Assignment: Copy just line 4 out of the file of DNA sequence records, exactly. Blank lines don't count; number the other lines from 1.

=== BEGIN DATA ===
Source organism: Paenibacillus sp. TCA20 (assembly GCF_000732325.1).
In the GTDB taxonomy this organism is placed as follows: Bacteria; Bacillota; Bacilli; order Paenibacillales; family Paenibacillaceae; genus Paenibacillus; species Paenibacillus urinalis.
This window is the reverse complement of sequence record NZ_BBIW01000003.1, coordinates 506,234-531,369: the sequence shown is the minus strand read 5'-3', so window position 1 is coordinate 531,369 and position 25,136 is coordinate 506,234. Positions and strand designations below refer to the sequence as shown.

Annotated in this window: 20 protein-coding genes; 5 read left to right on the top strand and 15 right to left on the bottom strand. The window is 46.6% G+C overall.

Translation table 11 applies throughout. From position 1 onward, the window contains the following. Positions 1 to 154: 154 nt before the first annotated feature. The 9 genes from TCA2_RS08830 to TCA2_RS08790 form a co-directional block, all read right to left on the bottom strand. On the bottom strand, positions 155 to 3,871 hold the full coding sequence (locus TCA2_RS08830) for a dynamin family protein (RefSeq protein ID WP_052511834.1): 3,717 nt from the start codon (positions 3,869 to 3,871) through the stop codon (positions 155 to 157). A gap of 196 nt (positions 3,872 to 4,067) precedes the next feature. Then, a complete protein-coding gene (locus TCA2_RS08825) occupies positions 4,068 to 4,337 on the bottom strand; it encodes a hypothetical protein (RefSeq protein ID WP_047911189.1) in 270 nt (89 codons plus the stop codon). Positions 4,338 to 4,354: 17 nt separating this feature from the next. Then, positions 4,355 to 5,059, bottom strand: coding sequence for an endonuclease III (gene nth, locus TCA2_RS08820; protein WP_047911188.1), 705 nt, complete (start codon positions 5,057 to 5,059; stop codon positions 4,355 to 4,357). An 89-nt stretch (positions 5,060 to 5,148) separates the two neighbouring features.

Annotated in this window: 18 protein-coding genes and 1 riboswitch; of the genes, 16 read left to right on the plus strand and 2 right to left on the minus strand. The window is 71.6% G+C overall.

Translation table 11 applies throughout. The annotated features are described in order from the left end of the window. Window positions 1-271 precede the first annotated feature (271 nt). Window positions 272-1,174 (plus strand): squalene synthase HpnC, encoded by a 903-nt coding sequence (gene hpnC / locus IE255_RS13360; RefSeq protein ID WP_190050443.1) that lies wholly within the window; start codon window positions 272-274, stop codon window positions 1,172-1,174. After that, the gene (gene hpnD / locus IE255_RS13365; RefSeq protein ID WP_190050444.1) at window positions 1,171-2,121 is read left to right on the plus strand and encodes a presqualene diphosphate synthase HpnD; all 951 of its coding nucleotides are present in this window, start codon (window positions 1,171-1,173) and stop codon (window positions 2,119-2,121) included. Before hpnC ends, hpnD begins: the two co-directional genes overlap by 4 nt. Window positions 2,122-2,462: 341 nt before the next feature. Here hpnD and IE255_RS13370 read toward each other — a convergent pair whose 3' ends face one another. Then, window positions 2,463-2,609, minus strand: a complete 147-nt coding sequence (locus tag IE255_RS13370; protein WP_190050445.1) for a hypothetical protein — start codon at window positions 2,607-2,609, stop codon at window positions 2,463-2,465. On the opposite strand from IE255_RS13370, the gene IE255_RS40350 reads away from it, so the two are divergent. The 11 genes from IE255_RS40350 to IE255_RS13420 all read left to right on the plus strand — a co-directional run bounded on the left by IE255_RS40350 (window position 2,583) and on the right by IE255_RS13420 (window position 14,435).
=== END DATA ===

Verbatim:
Annotated in this window: 20 protein-coding genes; 5 read left to right on the top strand and 15 right to left on the bottom strand. The window is 46.6% G+C overall.